Ethan Hampton

The Lagoon

As the snow slowly melts away and the birds come out again, my mind drifts back to a weekend at the beach a couple weeks ago. Celebrating my grandma’s 80th birthday I was sure I was going to have a good time. When my family arrived I was greeted by a tall two story house that extended off into the distance. The furnishings inside all melded together into a nice calm blue that carried hints of the ocean throughout the house. Sleeping arrangements were made and it was decided that I should sleep in a twin bed next to an expansive window on the second story. By the time I made it up to bed it was pitch dark outside, all you could see were the twinkling of fishing boats gently rocking in their sleep.

When I woke up the next morning, the whole house was awake, the sun shining down and waves crashing in a constant tempo of movement. It seemed the whole world had bounced back into action after the calm night and was now secured into the rhythm that it would keep for the rest of the morning and into the afternoon. I stretched out and sat down just like those classic pictures, where you can see the reflection of your face in the window and the lighting is just perfect, looking off into the distance. Between the crashing of the waves and the moment of ducks and seagulls flying around there was plenty to observe from my perch.

Suddenly the world seemed to stop, freezing the ocean and birds in place. For a moment there was no chaos, no nightmares, no fear, just a still image filled with life and beauty. Right down beyond the house towards the ocean was a fair sized lagoon. This lagoon was filled up only in the winter and was so close to the ocean, often at high tide it would collect the mist from the waves. In that moment of stillness it also remained frozen. But when everything else in the world shook itself back into action, the lagoon stayed still. Its surface was so reflective and constant it took me a while to realize that their weren’t other forces at play. It looked like a portal to the sky and clouds. Sometimes authors like to make comparisons to glass, mirrors or other reflective surfaces but that wouldn’t do this image justice. In the middle of this windy, sandy, messy, wave filled beach was this steadfast rock of stillness and calm.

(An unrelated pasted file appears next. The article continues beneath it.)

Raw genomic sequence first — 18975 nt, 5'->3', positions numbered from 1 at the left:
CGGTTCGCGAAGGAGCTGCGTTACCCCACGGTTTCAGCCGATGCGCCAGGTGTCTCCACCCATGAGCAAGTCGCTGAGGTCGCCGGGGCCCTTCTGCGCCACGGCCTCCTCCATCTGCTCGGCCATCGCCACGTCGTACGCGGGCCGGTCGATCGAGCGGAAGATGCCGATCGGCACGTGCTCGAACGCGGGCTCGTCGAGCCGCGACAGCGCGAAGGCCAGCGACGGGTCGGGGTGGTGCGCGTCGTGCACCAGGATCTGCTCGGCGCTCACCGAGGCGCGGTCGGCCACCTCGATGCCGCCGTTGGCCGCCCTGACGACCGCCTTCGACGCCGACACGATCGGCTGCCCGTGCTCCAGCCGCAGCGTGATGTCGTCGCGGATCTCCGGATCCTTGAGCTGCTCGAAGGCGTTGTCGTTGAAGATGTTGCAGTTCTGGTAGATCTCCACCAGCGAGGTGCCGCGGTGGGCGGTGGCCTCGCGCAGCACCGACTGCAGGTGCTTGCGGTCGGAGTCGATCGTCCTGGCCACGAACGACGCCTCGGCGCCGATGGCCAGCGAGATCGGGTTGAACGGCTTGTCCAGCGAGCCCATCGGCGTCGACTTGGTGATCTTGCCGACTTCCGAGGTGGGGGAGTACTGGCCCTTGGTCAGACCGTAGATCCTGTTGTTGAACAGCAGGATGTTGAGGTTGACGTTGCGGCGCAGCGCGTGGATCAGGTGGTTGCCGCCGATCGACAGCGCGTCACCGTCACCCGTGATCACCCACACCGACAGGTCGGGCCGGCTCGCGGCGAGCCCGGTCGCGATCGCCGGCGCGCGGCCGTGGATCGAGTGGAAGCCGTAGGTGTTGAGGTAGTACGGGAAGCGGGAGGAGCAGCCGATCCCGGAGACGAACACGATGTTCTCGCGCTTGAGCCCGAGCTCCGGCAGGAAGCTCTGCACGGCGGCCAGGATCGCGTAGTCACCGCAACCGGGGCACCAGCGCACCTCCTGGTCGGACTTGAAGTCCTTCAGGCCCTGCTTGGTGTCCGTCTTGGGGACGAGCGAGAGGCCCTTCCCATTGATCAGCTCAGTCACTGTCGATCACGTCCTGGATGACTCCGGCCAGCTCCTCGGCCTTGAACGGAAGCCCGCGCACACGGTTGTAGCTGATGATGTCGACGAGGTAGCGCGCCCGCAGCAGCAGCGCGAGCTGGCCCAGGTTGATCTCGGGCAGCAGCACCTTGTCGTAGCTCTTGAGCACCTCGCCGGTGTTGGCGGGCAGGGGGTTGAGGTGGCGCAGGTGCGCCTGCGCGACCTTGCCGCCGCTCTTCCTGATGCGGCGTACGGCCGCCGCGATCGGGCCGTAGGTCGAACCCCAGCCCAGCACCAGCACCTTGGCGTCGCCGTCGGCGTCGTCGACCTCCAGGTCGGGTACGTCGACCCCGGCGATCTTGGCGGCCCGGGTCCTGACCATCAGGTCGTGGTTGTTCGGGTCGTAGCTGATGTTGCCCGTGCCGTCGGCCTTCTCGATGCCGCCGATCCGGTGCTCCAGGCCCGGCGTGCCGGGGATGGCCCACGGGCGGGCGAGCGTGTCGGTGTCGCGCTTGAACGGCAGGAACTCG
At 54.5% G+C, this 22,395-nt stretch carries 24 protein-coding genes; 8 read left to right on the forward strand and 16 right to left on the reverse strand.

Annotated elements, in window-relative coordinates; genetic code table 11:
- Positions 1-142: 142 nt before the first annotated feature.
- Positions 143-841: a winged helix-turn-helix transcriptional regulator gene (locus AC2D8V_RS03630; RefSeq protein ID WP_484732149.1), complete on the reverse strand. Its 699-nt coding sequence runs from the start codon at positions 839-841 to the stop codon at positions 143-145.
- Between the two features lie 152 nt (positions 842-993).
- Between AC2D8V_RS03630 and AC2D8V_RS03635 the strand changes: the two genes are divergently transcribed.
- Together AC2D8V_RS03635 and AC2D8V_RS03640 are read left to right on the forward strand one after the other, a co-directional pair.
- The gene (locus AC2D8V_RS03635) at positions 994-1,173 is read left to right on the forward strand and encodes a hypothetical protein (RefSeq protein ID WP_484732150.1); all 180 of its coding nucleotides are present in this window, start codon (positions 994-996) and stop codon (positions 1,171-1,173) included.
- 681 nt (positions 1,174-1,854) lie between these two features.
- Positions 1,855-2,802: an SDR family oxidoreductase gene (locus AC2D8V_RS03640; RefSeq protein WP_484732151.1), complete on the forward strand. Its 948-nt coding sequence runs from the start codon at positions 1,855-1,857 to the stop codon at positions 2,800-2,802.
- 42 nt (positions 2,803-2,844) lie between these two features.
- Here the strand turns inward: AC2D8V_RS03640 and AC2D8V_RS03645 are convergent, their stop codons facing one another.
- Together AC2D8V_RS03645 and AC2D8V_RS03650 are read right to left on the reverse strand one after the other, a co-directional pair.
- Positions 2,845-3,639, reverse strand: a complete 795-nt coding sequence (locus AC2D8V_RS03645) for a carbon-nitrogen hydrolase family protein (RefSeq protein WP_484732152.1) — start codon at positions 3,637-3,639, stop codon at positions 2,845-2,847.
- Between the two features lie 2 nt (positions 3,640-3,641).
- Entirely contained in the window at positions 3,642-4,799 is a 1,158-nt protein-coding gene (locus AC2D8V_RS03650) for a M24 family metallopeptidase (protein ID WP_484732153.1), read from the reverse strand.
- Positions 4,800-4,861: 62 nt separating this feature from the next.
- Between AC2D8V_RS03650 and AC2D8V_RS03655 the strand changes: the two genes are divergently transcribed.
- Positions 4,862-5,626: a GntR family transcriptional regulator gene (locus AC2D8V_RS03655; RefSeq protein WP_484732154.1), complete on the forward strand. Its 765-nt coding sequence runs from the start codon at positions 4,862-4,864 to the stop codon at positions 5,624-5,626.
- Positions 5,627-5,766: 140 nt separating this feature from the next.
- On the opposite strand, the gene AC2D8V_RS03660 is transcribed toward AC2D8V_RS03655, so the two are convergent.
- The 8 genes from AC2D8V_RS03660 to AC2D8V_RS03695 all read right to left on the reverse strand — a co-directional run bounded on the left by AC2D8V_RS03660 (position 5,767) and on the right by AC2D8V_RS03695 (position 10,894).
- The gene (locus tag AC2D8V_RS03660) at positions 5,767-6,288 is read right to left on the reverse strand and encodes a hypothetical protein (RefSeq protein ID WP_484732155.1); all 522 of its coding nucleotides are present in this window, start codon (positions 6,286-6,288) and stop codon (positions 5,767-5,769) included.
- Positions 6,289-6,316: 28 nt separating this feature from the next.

I find immense beauty in these sorts of paradoxical situations, the idea that movement and stillness can coexist so close to one another and sometimes even join for a moment yet go back their separate ways without ever acknowledging the other exists. Sometimes it is important to be the ocean, moving and flowing around any barriers that come up in one fluid motion, overwhelming them before they can rebuild. On the other hand, it can be formative to be a lagoon, only occasionally coming to make ones voice known but doing so in a meaningful way that takes time to slowly shape the landscape around it with purpose. The ocean never stops, the lagoon never starts, but both make no net difference. Its only when the two join that a difference is ever made.

Ethan Hampton is a Oregon State Honors College student studying Computer Science. Ethan loves simple but effective ideas that work at a large scale to help make the world a better place

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